On this date eight years ago, we were sitting in our office all dressed up, prepared shortly to head up to the Senate Banking Committee to testify on the failure of Superior FSB, the biggest failure to that date since the S&L debacle.  The hearing was, of course, cancelled. It was then reconvened on the date the anthrax vials were found around the corner from the Banking hearing room.  Perhaps one lesson from this is to be afraid when you hear we’ve been asked to testify – another memorable instance was in 2005 when a House FinServ hearing at which we were testifying ran in panic into the streets as a small plane flew over the Capitol.  There is, though, a more useful reason we today recall our 2001 testimony:  much of what happened on a small scale at Superior was later repeated with cataclysmic results because Congress and regulators looked the other way.

Superior was a $2.3 billion thrift largely controlled by a wealthy family.  As such, it was insulated from shareholder discipline and became the first to run headlong into mortgage-securitization structures with which other savings associations were just beginning to toy.  Superior went big into residuals – risky tranches in securitizations – that it and its auditor failed to understand and applicable capital rules didn’t capture.  When the outside auditor finally started to raise concerns, these were dismissed within the accounting firm because the gig was just too good.  The OTS, needless to say, never noticed anything amiss.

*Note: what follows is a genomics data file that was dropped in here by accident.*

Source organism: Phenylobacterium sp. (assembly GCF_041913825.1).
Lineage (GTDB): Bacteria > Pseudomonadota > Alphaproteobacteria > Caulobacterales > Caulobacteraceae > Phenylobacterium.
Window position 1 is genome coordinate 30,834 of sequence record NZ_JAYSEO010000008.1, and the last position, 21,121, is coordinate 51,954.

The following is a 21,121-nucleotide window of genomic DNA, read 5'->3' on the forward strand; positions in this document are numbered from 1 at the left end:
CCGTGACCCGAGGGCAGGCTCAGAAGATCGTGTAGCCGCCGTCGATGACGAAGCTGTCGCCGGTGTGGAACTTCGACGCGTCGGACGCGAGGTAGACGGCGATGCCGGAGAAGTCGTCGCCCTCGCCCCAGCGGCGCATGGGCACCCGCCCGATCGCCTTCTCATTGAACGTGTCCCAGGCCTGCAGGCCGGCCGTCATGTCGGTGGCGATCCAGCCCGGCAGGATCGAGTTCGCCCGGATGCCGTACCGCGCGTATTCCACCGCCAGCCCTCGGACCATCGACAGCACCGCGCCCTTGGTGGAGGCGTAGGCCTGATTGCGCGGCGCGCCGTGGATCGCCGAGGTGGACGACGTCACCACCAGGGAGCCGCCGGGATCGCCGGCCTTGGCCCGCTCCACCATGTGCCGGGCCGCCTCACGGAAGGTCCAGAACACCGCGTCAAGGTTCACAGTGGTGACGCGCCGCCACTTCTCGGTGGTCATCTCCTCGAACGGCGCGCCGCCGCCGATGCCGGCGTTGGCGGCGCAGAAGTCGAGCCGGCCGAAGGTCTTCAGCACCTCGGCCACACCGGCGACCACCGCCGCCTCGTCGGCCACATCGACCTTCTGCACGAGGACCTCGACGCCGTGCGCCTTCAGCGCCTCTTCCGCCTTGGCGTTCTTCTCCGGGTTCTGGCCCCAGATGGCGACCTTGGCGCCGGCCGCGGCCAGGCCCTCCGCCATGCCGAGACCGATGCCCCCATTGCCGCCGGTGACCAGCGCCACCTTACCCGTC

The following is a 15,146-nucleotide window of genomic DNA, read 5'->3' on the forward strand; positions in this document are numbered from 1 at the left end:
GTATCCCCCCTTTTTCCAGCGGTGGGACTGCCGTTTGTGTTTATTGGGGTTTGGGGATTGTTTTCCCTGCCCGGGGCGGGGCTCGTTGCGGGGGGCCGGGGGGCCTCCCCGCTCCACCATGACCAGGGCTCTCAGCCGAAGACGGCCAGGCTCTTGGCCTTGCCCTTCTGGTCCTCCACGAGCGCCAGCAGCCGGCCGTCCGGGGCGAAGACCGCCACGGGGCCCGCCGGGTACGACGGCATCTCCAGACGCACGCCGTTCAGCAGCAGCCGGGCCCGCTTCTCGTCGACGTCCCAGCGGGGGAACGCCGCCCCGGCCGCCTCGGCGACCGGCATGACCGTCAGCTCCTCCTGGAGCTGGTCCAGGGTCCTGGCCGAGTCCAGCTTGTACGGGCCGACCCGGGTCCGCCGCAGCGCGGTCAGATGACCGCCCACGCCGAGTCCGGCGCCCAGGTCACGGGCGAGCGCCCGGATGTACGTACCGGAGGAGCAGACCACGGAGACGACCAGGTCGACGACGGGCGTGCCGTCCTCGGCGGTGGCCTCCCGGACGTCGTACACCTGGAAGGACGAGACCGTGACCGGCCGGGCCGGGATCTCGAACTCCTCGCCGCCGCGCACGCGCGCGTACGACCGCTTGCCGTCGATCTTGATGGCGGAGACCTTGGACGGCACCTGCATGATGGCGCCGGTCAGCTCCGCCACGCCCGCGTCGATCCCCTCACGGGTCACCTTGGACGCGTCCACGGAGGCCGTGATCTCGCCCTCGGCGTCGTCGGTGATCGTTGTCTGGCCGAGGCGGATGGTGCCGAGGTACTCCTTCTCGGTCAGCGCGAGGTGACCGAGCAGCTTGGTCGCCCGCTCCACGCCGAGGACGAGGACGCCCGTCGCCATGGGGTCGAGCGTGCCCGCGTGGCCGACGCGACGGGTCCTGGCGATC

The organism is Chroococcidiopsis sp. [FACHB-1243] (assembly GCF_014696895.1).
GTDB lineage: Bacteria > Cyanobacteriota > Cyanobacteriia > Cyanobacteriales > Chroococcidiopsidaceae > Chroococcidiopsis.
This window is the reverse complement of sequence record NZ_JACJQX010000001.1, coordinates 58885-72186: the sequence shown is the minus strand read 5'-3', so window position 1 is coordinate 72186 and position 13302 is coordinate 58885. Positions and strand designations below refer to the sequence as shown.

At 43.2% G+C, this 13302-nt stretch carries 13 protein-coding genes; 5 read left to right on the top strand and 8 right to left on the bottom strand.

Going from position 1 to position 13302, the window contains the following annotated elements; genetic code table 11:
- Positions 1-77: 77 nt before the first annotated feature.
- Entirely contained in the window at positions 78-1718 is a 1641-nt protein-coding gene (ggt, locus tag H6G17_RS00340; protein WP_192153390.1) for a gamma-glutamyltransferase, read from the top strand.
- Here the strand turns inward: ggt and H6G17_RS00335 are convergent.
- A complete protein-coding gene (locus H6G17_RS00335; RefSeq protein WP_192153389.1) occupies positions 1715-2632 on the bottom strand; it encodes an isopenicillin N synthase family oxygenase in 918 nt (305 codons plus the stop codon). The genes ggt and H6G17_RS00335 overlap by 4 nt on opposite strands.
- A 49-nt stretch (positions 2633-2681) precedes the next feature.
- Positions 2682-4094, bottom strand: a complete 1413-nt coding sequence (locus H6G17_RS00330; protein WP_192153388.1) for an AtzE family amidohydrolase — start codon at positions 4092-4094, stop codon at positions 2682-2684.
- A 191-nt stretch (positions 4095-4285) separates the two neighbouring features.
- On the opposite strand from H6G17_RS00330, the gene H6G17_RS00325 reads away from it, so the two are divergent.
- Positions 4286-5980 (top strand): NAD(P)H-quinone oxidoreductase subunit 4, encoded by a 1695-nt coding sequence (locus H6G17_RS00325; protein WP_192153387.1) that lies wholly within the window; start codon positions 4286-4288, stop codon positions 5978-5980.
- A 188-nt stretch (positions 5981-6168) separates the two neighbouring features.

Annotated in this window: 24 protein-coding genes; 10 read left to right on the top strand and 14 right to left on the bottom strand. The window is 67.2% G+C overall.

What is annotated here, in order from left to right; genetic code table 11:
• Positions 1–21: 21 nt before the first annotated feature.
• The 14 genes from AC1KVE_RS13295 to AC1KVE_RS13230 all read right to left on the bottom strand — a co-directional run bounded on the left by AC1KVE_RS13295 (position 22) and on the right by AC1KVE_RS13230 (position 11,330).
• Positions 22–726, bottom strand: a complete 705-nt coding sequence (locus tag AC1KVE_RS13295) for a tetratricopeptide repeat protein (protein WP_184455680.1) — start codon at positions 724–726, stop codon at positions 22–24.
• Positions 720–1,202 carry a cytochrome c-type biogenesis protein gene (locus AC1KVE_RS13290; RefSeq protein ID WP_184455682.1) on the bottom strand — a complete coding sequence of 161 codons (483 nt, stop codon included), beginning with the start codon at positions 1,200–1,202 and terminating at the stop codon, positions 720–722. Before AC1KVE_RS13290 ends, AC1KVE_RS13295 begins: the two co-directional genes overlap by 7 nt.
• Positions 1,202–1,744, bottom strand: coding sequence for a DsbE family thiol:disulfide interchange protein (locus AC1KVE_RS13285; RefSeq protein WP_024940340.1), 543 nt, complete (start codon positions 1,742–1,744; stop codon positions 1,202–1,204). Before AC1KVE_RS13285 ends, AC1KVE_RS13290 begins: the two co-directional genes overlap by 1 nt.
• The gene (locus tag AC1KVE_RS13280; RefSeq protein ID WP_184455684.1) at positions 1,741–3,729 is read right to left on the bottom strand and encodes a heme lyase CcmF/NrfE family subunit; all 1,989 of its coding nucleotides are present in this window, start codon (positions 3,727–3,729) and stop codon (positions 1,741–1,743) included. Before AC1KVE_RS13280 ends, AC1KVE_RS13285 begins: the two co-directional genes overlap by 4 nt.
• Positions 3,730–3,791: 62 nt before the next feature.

At the Senate Banking hearing, we talked through all these problems, trying our hand at several reform suggestions.  None was ever taken up, though.  In fact, regulators went a very different direction.  At about the same time as the Superior hearing, the agencies finalized changes that tied risk-based capital for even the most complex asset-securitization positions to the ratings bestowed on them by S&P, Moody’s and the like.  Oops.

Regulators weren’t, though, the only policy-makers to look the other way after Superior’s then-historic collapse.  Congress did the same.  One hot topic at the session was the degree to which OTS competed with OCC for its “customers.”  Eight years later, the result of OTS’s search for what it called market-share has of course littered the landscape with failed institutions.  Senate Banking now wants to go even farther than the Administration to curb this competition.  Had it heeded its own warnings then, though, it might not need now to do so much not only to rewrite the regulatory agency line-up, but also to pick up the pieces from a cataclysmic brush with a financial systemic near-death experience.

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